Unlikely Rescue by PASTOR RON AULBACH BridgeWay Community Imagine yourself lying on the beach, watching the waves lap against the shore. It’s another record breaking day of heat and humidity, with no relief in sight. You decide it’s time to take a dip and cool off, but as you wade into the water a huge fish swims towards you. Just before it beaches, its’ enormous jaws open and out comes an ear deafening belch. The deep bellowing ‘burrrrp,’ produces a large amount of seaweed, several half digested fish, a volleyball named Wilson, and to your great surprise, a man who is barely alive. The smell is overwhelming, but the man reaches out his slimy hand and says, “Hi my name is Jonah. Man, is it good to be out of there!” It’s one of the strangest verses in the bible, “And the Lord commanded the fish, and it vomited Jonah onto dry land” (Jonah 2:10). I’m sorry if you are reading this while sipping a cup of coffee or eating a cinnamon roll, but I will never forget hearing this story as a little 6 year old in my Sunday School class. These are the stories adult teachers relish, “Do what God says, or a giant fish will eat you.” It was a toss up whether I was more scared of Jonah’s fish or a ferocious shark named Jaws. God wants our obedience, that’s true. But the really good news for Jonah is that God cared enough to rescue him the moment he asked. Jonah went from fish food to rescued the moment he cried out to God. Sure, it looked like vomit, but it was better than death. What would rescue look like for you? Maybe you’re like Jonah and the problems of life have absolutely swallowed you. The boss is unbearable. The kids are a mess. Financial burdens are weighing you down. Maybe your life is swallowed up by sin and disobedience. It’s never to late to call out for rescue. Deep in the belly of whale, God heard Jonah’s prayer “When my life was ebbing away, I remembered you, O Lord. Those who cling to worthless idols forfeit the grace that could be theirs” (Jonah 2:7-8). May that be your prayer today, […]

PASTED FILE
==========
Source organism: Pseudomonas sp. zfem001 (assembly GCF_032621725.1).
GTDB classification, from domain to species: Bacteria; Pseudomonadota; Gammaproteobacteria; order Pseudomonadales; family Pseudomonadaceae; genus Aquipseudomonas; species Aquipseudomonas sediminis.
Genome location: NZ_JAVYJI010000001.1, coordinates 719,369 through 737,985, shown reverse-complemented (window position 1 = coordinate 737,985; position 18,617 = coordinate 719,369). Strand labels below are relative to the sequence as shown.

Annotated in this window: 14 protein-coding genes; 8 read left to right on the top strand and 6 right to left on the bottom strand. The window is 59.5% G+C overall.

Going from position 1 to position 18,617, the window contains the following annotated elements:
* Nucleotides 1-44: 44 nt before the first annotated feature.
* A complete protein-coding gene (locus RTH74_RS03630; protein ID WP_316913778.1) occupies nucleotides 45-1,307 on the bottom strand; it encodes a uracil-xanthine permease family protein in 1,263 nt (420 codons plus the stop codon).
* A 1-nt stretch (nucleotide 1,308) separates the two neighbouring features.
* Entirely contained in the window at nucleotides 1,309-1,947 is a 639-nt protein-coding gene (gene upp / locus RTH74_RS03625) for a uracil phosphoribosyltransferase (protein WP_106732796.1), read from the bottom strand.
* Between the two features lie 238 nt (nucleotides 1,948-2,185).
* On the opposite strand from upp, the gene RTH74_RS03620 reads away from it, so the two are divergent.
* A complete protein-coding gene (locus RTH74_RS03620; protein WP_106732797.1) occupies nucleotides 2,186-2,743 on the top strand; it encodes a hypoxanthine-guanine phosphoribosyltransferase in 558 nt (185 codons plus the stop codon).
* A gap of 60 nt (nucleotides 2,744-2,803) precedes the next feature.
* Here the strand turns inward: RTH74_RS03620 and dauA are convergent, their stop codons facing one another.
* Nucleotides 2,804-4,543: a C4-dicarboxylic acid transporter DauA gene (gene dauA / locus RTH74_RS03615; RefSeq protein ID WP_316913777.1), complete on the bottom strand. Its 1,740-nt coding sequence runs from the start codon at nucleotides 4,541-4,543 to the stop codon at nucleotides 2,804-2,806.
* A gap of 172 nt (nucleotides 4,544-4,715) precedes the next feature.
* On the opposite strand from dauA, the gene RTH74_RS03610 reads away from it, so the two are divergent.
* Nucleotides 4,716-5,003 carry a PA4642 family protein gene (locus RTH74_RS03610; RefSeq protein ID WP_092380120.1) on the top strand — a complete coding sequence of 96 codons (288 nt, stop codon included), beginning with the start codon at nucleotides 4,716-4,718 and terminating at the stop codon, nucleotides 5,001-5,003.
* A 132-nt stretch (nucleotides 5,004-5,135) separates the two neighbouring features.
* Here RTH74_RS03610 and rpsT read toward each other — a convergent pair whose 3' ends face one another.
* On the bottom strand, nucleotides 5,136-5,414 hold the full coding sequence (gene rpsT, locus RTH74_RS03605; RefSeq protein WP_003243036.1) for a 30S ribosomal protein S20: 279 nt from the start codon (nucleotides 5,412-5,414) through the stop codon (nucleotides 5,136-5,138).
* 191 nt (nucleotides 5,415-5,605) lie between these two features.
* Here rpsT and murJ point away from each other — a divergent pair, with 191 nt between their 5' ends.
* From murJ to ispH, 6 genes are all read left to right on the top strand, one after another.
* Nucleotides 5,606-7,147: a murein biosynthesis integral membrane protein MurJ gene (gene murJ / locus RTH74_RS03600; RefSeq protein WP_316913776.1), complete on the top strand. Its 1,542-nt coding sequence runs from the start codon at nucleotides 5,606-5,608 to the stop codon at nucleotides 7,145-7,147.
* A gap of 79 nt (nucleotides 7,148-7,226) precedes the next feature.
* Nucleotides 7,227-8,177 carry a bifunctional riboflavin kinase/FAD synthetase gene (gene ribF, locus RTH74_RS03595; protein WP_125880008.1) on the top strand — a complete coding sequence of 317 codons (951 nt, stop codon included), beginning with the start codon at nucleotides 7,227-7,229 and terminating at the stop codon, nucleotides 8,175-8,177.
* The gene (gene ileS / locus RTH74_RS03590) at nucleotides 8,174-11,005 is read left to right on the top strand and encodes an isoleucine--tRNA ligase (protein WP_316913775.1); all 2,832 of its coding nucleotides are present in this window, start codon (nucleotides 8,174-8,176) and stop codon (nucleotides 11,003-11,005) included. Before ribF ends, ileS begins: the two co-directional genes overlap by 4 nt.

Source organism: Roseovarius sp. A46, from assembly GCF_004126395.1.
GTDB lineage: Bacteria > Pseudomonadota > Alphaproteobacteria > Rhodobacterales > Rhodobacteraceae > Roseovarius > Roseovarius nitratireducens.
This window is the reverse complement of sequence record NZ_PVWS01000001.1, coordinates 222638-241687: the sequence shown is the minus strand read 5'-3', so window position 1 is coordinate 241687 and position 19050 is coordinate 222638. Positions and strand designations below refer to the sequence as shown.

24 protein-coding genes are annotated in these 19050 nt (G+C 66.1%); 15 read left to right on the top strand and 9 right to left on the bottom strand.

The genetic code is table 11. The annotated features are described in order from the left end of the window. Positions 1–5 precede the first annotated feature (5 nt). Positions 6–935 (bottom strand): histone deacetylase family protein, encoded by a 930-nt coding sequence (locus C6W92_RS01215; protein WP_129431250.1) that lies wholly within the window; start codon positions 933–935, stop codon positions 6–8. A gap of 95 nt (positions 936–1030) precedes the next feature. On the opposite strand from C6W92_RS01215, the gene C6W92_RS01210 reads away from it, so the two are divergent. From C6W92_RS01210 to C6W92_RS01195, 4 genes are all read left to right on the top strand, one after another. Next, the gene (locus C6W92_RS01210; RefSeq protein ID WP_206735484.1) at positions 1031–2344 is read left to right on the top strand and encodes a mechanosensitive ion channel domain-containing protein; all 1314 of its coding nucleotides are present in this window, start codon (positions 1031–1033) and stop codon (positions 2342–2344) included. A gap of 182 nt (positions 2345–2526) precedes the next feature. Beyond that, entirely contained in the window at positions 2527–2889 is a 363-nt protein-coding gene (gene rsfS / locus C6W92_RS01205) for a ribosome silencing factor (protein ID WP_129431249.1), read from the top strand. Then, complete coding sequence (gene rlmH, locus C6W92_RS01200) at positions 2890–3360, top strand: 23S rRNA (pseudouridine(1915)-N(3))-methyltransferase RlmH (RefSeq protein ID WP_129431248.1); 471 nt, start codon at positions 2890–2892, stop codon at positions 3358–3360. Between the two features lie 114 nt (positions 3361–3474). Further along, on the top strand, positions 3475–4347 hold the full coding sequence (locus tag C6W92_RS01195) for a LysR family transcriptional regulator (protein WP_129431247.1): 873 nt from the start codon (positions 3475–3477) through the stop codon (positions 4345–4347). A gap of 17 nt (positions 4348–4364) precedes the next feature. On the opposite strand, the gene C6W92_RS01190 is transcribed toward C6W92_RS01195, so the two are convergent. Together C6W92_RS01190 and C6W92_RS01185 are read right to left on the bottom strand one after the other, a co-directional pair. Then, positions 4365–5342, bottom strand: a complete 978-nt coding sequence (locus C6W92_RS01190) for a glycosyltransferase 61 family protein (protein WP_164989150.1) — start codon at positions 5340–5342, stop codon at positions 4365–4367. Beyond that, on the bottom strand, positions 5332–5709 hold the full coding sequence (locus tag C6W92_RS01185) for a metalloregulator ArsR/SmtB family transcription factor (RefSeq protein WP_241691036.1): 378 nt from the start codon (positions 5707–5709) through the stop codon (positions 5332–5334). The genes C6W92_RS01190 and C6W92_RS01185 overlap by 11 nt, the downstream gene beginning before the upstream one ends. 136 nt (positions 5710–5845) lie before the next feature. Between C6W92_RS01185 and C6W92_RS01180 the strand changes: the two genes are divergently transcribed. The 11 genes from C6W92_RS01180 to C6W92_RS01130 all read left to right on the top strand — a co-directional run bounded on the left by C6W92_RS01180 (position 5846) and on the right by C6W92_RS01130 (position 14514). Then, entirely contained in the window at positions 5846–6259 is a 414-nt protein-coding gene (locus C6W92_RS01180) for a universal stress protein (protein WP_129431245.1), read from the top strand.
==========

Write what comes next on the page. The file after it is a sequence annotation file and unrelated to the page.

Pastor Ron Aulbach
Midlife Crisis by PASTOR RON AULBACH BridgeWay Community Church There was a hit song by Paul Simon back in 1986 that can best be described as a man experiencing a midlife crisis. He’s walking down the street and his head full of unanswered questions. Why am I so soft in the middle? Why am I short of attention? Why are my nights so long? Where is my wife? My family? What if I die here? Who’ll be my bodyguard, now that my bodyguard is gone, gone? “You can call me Al” and if you feel like you are living more like Al than you’d care to admit, I’ve got good news for you. These are the questions that most ask. Research indicates that an actual “midlife crisis” is a myth. Not everyone that hits their 40’s and 50’s actually experience a crisis. They don’t all by Corvettes, timeshares and dream of breaking par. David Almeida, PhD at Penn State says the crisis is definitely a myth but “this certainly is a stressful time of life for most people.” These years bring affluence allowing you to finally afford the luxuries you’ve always dreamed of while at the same time having to navigate the heavier demands dealt out by the boss and family. Add to that the likelihood of having to also care for aging parents, and it feels like a midlife crisis is upon you. There is another way to look at the middle years of your life. I’m finding that there really is a difference between “living” my life, and just “doing” life. Doing life looks like a schedule that is consumed with things that have no purpose, and ultimately no passion behind them. Living life means you look for the opportunities that will bring greatest joy to both you and the people around you. Joshua was crystal clear on this, “Choose for yourselves this day whom you will serve, but for me and my household, we will serve the Lord” (Joshua 24:15). Serving is living, and serving the Lord brings the greatest life. Let God be the object of your service, your bodyguard, and the answer to all your questions.